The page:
If the theme of this year's International Day of the Midwife is anything to go by, Nepal needs to invest much more on midwives, widely believed to play a vital role in reducing maternal and newborn mortality and morbidity and improving sexual and reproductive health.

The theme of IDM this year, which falls on May 5, is "Follow the Data, Invest in Midwives".

Midwives deserve greater investment in their capabilities and workplaces that empower them and fully acknowledge their skills and contributions," UNFPA Executive Director Dr Natalia Kanem, said in a statement issued on the occasion of IDM 2021.

There is a total of 14 licensed midwives in Nepal so far and the country will have more in the coming years, but the government is yet to come up with a recruitment and deployment policy for midwives."Nepal is in need of such policy. Midwives must be introduced into the government's health system at the earliest," said President of Midwifery Society of Nepal Laxmi Tamang.

According to the UNFPA, well-trained midwives could help avert roughly two-thirds of all maternal and newborn deaths."Decision-makers should take this issue seriously if we are to reduce maternal mortality," said Tamang.

Formal midwifery education started in the country for the first time in 2016. So far, the National Academy for Medical Sciences under Bir Hospital, the Kathmandu University and Karnali Institute of Health Sciences are running Bachelor's level Midwifery Education Course.

"Midwives save the lives of women and babies and promote the health and well-being of entire communities," said Dr Kanem. "Midwives not just deliver babies, they also provide comprehensive sexual and reproductive health services, and play a critical role in promoting health within their communities".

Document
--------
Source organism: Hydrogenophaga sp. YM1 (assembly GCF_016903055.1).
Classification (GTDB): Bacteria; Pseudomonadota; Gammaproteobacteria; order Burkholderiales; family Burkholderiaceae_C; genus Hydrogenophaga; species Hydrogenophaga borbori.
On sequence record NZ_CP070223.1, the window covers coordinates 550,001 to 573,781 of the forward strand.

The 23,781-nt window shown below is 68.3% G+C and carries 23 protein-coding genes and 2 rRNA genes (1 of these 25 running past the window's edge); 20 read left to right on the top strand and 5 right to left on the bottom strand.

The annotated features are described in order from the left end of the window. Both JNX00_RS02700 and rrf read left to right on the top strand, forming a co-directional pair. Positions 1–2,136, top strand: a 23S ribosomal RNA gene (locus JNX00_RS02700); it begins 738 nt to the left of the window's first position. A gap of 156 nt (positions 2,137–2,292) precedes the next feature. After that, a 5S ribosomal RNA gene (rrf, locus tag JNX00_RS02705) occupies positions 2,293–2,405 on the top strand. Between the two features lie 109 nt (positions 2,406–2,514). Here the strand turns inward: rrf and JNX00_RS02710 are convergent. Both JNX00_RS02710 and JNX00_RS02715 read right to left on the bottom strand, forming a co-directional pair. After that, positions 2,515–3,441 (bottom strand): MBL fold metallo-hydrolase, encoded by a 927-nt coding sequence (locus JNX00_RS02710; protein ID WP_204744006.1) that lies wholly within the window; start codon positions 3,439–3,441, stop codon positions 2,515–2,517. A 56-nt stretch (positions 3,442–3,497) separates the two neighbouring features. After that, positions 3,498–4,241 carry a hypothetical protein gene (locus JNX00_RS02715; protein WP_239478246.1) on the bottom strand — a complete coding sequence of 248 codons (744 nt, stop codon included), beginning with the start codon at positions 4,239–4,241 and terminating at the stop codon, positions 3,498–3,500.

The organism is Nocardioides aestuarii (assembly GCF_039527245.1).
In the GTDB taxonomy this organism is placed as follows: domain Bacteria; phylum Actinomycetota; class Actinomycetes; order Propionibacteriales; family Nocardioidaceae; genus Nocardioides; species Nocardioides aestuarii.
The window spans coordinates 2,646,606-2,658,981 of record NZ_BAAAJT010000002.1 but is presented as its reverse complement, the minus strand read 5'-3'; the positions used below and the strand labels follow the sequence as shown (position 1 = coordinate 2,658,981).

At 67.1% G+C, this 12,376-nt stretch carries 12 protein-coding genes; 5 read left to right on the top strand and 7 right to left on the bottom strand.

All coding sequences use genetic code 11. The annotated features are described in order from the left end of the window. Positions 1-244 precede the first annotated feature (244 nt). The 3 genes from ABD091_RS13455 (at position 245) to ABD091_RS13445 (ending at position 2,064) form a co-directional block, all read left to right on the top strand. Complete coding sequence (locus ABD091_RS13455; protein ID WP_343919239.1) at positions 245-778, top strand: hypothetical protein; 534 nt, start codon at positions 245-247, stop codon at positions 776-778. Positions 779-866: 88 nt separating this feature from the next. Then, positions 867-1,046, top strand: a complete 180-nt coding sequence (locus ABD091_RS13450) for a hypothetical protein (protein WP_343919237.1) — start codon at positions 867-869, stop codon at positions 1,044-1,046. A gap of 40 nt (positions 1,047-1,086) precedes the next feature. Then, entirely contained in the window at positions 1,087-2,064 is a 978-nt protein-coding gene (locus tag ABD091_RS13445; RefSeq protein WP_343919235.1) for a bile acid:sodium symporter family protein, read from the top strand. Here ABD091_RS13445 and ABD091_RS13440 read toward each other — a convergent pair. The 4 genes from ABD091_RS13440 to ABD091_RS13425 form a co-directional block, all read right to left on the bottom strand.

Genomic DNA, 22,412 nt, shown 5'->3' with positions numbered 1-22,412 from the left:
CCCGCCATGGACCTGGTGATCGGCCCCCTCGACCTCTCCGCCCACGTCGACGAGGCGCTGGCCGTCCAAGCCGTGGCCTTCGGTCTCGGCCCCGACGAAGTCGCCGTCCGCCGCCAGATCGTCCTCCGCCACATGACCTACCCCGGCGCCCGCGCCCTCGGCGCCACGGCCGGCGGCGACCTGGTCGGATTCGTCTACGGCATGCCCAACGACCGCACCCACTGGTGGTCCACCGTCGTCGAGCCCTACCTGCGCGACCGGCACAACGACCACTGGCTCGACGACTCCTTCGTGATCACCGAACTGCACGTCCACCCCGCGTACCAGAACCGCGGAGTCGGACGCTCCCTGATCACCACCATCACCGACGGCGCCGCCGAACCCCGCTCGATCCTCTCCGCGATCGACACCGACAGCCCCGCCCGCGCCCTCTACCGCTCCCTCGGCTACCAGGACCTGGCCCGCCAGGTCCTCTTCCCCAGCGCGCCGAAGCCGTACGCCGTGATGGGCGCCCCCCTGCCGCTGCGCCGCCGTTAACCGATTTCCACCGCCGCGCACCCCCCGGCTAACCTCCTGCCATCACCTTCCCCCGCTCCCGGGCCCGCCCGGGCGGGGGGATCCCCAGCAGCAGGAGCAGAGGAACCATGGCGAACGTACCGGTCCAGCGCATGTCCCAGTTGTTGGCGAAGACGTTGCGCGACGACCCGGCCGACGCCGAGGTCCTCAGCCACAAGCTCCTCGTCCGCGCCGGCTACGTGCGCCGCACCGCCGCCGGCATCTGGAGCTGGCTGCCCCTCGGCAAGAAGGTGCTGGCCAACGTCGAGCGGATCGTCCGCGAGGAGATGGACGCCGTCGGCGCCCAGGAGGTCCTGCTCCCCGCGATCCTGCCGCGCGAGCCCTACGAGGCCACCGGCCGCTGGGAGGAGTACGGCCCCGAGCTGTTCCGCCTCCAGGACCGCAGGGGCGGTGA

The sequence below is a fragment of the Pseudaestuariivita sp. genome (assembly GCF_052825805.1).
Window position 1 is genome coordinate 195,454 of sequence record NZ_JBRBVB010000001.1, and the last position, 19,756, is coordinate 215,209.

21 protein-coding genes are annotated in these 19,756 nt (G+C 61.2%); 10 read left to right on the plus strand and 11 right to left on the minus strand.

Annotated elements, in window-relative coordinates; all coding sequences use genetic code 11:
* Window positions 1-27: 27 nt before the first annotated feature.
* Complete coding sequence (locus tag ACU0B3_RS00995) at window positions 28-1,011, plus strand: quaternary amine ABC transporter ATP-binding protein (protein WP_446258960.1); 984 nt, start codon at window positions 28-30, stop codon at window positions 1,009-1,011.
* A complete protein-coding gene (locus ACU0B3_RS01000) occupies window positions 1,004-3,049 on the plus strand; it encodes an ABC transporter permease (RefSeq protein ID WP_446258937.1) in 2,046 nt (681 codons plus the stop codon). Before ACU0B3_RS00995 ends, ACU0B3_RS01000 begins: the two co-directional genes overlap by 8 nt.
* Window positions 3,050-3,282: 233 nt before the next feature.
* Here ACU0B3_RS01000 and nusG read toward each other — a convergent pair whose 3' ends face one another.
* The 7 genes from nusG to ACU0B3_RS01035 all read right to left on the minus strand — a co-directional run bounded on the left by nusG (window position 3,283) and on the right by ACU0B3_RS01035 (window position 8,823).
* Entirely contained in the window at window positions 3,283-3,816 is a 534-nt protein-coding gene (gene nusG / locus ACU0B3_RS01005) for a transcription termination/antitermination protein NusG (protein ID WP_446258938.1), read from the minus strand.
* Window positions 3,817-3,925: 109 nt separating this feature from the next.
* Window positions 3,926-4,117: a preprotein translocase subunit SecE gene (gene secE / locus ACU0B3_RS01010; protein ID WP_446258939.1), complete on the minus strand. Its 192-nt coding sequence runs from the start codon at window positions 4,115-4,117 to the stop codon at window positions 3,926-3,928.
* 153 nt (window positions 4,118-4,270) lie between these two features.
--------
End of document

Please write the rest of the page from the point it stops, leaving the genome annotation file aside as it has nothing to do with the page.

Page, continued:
The first batch of midwives Nepal has produced are also responding to the current COVID-19 pandemic. "They are providing quality care to mothers and newborns during the pandemic," said Tamang.

In a country like Nepal where the maternal mortality rate is 239 of 100,000 live births, it is widely believed that professional midwives are urgently needed. "This is why the country introduced the professional midwifery course in accordance with the international standard. Imparting education is not only an achievement. The real success is when midwives are well recognised by the state and deployed to rural areas," noted Tamang.

The latest edition of the State of the World's Midwifery report launched today by UNF- PA, WHO and the International Confederation of Midwives affirms that if we increase the number of midwives and the quality of care they provide, we would save an estimated 4.3 million lives a year globally by 2035. It further says that universal coverage of midwife-delivered interventions by 2035 would avert 67 per cent of maternal deaths.

"Such achievements depend on midwives gaining better education and training, along with comprehensive and supportive workplace regulation.

They must have a greater role in professional leadership and governance, and scope to use their unique experience to drive advancements in health policies and service delivery," said the UN- FPA chief. "Health systems need to take action because investing in empowered midwives is one of the surest ways to safeguard life and protect the health of all."

A version of this article appears in the print on May 5, 2021, of The Himalayan Times.